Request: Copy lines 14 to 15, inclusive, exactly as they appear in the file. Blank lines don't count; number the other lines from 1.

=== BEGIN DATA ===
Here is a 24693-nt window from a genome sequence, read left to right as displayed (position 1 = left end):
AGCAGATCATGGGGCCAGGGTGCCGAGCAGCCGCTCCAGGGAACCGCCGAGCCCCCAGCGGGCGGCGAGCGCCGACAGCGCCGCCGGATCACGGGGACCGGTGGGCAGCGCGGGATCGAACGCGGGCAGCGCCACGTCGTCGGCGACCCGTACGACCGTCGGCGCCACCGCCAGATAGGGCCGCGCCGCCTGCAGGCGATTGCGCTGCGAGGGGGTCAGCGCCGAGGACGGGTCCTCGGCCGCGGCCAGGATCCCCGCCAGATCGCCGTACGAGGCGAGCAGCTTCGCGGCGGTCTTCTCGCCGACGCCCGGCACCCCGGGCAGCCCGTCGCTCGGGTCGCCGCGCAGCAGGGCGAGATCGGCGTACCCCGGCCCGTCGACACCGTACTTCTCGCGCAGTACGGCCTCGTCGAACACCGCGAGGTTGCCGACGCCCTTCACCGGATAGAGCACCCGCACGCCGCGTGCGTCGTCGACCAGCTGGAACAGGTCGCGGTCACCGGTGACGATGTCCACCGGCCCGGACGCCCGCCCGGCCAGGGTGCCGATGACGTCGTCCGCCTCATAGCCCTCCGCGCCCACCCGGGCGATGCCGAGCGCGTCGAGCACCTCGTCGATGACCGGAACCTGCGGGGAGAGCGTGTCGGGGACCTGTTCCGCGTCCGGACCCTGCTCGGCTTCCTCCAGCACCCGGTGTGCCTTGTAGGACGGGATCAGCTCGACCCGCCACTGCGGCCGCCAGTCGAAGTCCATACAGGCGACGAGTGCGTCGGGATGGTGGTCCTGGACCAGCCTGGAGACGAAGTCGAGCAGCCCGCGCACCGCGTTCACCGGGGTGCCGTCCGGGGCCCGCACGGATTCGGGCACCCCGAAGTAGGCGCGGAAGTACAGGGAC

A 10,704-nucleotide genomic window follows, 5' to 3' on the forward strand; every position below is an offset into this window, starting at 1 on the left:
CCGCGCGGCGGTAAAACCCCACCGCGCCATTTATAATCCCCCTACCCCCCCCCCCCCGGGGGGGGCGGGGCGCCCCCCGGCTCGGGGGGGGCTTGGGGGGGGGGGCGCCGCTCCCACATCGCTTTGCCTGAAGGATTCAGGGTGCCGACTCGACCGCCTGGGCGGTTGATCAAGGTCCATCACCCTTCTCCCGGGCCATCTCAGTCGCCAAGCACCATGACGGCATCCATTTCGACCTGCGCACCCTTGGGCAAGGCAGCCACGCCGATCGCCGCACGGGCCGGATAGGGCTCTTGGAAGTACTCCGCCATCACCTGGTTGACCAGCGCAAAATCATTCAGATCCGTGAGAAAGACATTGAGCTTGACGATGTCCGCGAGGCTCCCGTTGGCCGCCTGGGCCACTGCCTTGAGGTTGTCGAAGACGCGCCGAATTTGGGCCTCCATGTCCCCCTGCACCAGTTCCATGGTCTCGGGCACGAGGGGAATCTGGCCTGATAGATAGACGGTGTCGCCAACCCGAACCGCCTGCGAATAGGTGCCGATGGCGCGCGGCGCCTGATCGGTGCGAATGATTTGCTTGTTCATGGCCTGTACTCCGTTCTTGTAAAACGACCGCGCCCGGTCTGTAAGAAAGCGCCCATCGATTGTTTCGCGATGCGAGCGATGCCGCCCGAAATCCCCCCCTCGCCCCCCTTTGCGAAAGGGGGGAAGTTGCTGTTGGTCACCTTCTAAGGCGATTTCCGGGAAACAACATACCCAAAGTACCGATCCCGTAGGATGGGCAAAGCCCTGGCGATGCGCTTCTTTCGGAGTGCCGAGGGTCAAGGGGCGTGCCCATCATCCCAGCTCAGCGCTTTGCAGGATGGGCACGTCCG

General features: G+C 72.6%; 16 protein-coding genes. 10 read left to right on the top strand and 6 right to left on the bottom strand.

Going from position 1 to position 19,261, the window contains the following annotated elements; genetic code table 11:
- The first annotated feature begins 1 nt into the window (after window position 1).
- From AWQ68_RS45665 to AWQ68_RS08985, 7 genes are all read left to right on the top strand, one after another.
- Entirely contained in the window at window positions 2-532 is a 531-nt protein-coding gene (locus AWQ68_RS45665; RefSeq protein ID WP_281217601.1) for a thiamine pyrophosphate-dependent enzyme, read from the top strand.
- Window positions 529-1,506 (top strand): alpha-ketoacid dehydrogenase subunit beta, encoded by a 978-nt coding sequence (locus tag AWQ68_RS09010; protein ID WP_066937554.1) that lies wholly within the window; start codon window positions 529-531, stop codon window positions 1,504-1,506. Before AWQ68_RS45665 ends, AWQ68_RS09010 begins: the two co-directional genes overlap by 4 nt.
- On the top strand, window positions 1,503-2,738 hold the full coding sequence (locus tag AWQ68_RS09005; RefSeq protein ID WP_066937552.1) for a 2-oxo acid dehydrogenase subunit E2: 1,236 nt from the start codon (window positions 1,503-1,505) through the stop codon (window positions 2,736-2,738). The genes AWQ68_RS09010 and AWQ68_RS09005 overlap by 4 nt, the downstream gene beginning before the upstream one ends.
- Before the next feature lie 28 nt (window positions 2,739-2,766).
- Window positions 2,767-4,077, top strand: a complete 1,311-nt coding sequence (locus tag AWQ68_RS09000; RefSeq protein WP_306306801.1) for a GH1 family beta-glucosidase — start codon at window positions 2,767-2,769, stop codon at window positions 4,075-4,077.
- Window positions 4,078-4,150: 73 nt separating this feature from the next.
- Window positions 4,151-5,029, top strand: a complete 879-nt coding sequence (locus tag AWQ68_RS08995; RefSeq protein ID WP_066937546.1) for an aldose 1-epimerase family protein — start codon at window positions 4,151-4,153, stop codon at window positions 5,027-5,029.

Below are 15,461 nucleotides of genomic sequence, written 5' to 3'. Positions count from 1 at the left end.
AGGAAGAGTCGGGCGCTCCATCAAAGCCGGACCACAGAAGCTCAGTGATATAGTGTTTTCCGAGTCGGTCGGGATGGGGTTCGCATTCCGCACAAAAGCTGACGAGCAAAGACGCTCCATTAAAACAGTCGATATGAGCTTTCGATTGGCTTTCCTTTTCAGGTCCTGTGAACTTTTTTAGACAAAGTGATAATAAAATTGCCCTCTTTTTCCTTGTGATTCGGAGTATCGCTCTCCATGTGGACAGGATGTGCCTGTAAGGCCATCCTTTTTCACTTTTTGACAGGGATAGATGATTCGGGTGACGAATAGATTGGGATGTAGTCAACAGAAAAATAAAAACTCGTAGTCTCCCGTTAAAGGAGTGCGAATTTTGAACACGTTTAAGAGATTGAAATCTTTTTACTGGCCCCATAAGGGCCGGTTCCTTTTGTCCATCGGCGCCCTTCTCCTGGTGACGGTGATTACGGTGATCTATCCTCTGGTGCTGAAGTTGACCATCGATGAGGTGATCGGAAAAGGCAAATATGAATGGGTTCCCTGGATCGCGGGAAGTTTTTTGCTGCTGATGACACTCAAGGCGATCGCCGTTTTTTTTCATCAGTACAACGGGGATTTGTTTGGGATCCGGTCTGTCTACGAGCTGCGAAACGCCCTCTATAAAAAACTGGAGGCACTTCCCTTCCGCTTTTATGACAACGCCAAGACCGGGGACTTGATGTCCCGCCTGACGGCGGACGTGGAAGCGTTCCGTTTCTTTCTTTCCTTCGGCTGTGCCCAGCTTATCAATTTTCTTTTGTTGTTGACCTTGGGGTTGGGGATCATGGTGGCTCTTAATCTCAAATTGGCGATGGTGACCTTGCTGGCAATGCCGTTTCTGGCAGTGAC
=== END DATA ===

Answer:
- Window positions 4,078-4,150: 73 nt separating this feature from the next.
- Window positions 4,151-5,029, top strand: a complete 879-nt coding sequence (locus tag AWQ68_RS08995; RefSeq protein ID WP_066937546.1) for an aldose 1-epimerase family protein — start codon at window positions 4,151-4,153, stop codon at window positions 5,027-5,029.